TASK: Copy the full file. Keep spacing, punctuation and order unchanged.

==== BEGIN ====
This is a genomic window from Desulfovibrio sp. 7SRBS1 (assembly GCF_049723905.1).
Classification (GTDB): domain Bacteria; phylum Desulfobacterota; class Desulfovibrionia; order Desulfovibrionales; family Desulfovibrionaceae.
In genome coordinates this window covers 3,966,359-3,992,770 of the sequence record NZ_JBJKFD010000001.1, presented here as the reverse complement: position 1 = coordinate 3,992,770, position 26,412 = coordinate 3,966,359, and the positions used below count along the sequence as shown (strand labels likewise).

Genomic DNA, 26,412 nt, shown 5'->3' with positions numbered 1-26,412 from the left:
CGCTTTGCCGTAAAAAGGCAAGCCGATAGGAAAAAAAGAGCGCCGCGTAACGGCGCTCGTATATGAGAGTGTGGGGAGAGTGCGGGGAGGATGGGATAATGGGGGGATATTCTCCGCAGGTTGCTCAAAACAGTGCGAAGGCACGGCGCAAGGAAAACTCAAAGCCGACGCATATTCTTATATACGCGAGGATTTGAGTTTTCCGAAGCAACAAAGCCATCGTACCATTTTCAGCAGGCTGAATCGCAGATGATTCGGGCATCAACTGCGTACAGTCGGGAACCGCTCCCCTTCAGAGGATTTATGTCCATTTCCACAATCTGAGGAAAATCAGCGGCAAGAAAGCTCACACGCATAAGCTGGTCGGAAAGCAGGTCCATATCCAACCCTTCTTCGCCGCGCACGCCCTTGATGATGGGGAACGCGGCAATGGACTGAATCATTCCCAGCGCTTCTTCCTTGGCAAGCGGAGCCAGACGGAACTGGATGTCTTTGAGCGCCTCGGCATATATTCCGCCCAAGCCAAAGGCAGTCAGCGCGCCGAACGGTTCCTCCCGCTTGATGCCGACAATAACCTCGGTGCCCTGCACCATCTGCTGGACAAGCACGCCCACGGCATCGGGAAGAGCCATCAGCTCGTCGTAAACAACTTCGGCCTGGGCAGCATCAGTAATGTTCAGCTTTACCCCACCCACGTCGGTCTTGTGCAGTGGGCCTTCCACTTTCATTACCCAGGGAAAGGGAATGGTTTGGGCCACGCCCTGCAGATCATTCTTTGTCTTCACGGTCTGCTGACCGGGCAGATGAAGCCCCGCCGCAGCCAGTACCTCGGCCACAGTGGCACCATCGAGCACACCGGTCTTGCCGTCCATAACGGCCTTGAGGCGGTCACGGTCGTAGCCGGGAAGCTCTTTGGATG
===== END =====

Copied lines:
This is a genomic window from Desulfovibrio sp. 7SRBS1 (assembly GCF_049723905.1).
Classification (GTDB): domain Bacteria; phylum Desulfobacterota; class Desulfovibrionia; order Desulfovibrionales; family Desulfovibrionaceae.
In genome coordinates this window covers 3,966,359-3,992,770 of the sequence record NZ_JBJKFD010000001.1, presented here as the reverse complement: position 1 = coordinate 3,992,770, position 26,412 = coordinate 3,966,359, and the positions used below count along the sequence as shown (strand labels likewise).

Genomic DNA, 26,412 nt, shown 5'->3' with positions numbered 1-26,412 from the left:
CGCTTTGCCGTAAAAAGGCAAGCCGATAGGAAAAAAAGAGCGCCGCGTAACGGCGCTCGTATATGAGAGTGTGGGGAGAGTGCGGGGAGGATGGGATAATGGGGGGATATTCTCCGCAGGTTGCTCAAAACAGTGCGAAGGCACGGCGCAAGGAAAACTCAAAGCCGACGCATATTCTTATATACGCGAGGATTTGAGTTTTCCGAAGCAACAAAGCCATCGTACCATTTTCAGCAGGCTGAATCGCAGATGATTCGGGCATCAACTGCGTACAGTCGGGAACCGCTCCCCTTCAGAGGATTTATGTCCATTTCCACAATCTGAGGAAAATCAGCGGCAAGAAAGCTCACACGCATAAGCTGGTCGGAAAGCAGGTCCATATCCAACCCTTCTTCGCCGCGCACGCCCTTGATGATGGGGAACGCGGCAATGGACTGAATCATTCCCAGCGCTTCTTCCTTGGCAAGCGGAGCCAGACGGAACTGGATGTCTTTGAGCGCCTCGGCATATATTCCGCCCAAGCCAAAGGCAGTCAGCGCGCCGAACGGTTCCTCCCGCTTGATGCCGACAATAACCTCGGTGCCCTGCACCATCTGCTGGACAAGCACGCCCACGGCATCGGGAAGAGCCATCAGCTCGTCGTAAACAACTTCGGCCTGGGCAGCATCAGTAATGTTCAGCTTTACCCCACCCACGTCGGTCTTGTGCAGTGGGCCTTCCACTTTCATTACCCAGGGAAAGGGAATGGTTTGGGCCACGCCCTGCAGATCATTCTTTGTCTTCACGGTCTGCTGACCGGGCAGATGAAGCCCCGCCGCAGCCAGTACCTCGGCCACAGTGGCACCATCGAGCACACCGGTCTTGCCGTCCATAACGGCCTTGAGGCGGTCACGGTCGTAGCCGGGAAGCTCTTTGGATG